Editors working on articles for language do two things: They correct (often following checklists and style guides) and they enhance readability. These two parts of the editing process are both very important.
edanz Expert Blog
Of course, we teach about, and advise on, journal selection at the Edanz Learning Lab; this is one of the most important questions researchers face throughout the academic writing and publishing journey. But what is impact, really? University around the world have been moving away from research assessments based only on journals.
Suffering from writer’s block? Here are some tips and tricks from our expert writing team on how to ‘beat the block‘!
FREE Live Webinar Event with our own Dr. Gareth Dyke! Friday May 14 2021: “ACADEMIC BRANDING” How to improve your visibility, networking, and career opportunities
One of our papers came back from review the other day with a decision of ‘major revisions required’. Is this good news? What does this really mean?
So-called ‘personal statements’ are short documents written by candidates applying to universities that are very often used for assessment by admissions tutors. So how do you write an effective one?
There is no point writing a research paper and publishing it in a leading international journal if no-one reads it, downloads it, or cites it. Maximizing our publication citations is key to reputation, career, and standing in the field!
Feeling TENSE about verbs? Dr. Dyke is here to help! In this short video, learn which verb tense to use for each section of your research paper.
FREE Live Webinar Event: “Writing for ACCEPTANCE” with our own Dr. Gareth Dyke! (4/29) JST 17:00 / CST 16:00 / BST 09:00
FREE PDF e-book: Clinical Research Writing Template (a brief, easy-to-follow guide for writing a research article in clinical healthcare)
Ensuring your paper has the highest possible chance of being sent out for peer review by the academic editor is the first part of the publishing process. English quality and readability are therefore very, very, very important!
Picking a good journal to target with a research article is one of the most common issues researchers face. How can you select? There are literally thousands of journals out there to choose from? Which is going to be best for your next research paper?
We all need an effective and eye-catching CV that ensures we stand out at the top of the pile. The question is: How to grab people’s attention and ensure you have the best possible chance of winning an interview for your next position?
How can you write up your next research paper to ensure maximum impact, while at the same time saving time and energy? We went though the pain and made lots of mistakes so you don’t have to!
Research ‘impact’ is best visualised as academic impact plus the difference your work makes to the lives of ordinary people (think: socioeconomic impact). The first of these variables (academic impact) is much easier to measure (citations, downloads, reads) but the second ….. (much harder to do, let alone measure).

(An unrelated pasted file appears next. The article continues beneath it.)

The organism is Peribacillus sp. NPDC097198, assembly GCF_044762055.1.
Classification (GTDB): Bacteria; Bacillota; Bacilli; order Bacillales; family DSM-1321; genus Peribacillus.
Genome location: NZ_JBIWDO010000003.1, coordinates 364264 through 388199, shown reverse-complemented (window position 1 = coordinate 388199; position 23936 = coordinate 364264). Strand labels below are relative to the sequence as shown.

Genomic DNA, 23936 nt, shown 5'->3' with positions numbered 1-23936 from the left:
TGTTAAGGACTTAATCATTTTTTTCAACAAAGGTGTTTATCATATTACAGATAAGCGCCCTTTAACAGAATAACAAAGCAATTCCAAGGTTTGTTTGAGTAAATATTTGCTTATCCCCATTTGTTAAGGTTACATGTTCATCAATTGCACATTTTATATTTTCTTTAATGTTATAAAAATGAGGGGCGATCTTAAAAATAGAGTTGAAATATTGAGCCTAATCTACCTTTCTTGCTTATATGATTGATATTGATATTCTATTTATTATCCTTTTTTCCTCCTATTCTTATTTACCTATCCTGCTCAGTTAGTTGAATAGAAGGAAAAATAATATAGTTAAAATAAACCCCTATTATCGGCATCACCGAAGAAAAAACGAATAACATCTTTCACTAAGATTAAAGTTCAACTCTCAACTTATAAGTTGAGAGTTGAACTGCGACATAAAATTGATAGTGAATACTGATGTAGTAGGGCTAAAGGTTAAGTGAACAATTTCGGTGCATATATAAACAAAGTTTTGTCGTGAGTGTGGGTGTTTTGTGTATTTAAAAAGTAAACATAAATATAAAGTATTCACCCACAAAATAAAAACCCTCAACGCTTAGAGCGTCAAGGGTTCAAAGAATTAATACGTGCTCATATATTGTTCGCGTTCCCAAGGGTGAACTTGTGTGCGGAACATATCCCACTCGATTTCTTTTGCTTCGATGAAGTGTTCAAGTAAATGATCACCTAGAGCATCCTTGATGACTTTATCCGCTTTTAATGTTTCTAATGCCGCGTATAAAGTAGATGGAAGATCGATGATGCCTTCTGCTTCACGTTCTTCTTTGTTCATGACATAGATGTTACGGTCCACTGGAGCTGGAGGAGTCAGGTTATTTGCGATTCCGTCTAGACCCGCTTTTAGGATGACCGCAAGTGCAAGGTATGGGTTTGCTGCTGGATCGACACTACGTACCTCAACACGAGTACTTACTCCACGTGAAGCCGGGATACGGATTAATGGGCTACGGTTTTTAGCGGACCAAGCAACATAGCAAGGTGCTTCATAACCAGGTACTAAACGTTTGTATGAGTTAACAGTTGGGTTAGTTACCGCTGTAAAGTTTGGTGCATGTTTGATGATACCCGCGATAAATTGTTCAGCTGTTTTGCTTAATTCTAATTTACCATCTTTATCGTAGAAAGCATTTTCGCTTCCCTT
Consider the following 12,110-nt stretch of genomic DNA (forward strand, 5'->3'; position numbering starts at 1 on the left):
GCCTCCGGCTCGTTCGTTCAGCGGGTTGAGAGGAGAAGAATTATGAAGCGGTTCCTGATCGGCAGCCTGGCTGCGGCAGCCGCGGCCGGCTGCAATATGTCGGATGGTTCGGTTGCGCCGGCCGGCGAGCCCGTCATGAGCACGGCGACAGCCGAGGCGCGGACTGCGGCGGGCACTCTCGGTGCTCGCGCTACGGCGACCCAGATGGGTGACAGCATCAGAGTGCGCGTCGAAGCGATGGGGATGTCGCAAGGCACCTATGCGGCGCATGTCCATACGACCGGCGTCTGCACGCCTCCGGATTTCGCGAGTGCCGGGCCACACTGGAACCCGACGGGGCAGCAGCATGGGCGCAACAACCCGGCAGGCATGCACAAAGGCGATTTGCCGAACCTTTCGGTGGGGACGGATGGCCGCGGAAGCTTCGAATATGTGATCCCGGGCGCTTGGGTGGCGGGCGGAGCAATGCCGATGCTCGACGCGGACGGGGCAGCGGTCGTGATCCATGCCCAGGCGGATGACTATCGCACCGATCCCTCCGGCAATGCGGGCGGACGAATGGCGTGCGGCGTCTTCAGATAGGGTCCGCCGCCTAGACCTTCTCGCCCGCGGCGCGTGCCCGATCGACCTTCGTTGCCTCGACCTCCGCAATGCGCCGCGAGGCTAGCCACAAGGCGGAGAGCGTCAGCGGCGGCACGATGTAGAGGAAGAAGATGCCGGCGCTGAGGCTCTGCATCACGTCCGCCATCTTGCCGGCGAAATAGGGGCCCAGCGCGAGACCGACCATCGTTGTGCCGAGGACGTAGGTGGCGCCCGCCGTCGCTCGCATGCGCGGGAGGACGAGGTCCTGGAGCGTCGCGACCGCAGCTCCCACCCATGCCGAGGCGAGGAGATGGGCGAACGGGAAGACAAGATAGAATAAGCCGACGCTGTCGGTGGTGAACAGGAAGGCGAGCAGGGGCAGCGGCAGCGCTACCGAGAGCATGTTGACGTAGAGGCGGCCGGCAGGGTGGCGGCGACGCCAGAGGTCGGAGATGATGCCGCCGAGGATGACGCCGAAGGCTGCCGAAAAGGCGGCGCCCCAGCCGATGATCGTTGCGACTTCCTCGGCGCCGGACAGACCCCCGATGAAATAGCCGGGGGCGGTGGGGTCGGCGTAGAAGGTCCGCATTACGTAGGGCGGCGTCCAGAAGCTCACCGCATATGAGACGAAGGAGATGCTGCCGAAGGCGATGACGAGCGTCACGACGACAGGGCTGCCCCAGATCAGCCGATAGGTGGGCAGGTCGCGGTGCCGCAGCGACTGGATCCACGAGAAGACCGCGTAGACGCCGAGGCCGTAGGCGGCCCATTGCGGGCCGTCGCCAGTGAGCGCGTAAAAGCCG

Dr. Gareth Dyke explains the easy, effective way to write the abstract for your paper — just by writing short answers to FOUR simple questions.
Meet Gareth, palaeontologist and author of more than 280 peer-reviewed articles in top journals such as Nature and Science. Dr. Dyke manages the Taylor & Francis journal Historical Biology as Editor-in-Chief. Here he briefly introduces himself as Edanz’s newest team member!
Graphical abstracts a concise, visual way to take advantage of the expanding role of online publications for scientific journals. Here’s what they involved and how you can get help creating yours.
How we consume energy is unsustainable. Science & scientists must create alternative energy solutions. Here’s what researchers can do.
ANOVA is used to compare differences of means among more than 2 groups. Here’s how to know analysis of variance inside and out.
When you post the draft of your scientific manuscript publicly before it is accepted by a journal, your draft is called a preprint. There are several websites called preprint servers that allow researchers to post an unpublished manuscript so that everyone in the scientific community can read their findings.
Post-COVID-19, our professional presentations have moved increasingly (and often suddenly) online. It’s time for a skills check! Are you making any of these five common online presentation mistakes?
Forensic sciences is romanticized on TV and in movies. At its core, it’s a technical and rewarding research career. A forensics researchers details this challenging career path.
We have all heard and read this many times: “You must follow reporting guidelines when writing and publishing your research.”
Sure… but which reporting guidelines do I follow? CONSORT, STROBE, CARE, ARRIVE, MOOSE, PRISMA, SPIRIT, STARD, AGREE, CHEERS…
Studying medicine is exceptionally challenging. Studying medicine abroad can be even more challenging. Studying medicine abroad in English when it’s not your first language adds another barrier.
You need a great cover letter to make a strong first impression on the editor. This free interactive PDF shows you how to highlight the strengths of your submission.
“Efficacy and safety of dual SGLT 1/2 inhibitor sotagliflozin in type 1 diabetes: meta-analysis of randomised controlled trials” + “Diagnostic accuracy of serological tests for covid-19: systematic review and meta-analysis”
The flow diagram (also called flowchart or flow chart) is typically the first figure in the results section of your systematic review.
The forest plot is a figure that appears in the Results section of a systematic literature review report. It is a graphic representation of the findings of multiple studies that investigated the same scientific question and measured the same outcome.
The systematic review is structured like an original research study. Here are the basic parts you’ll need to build your own!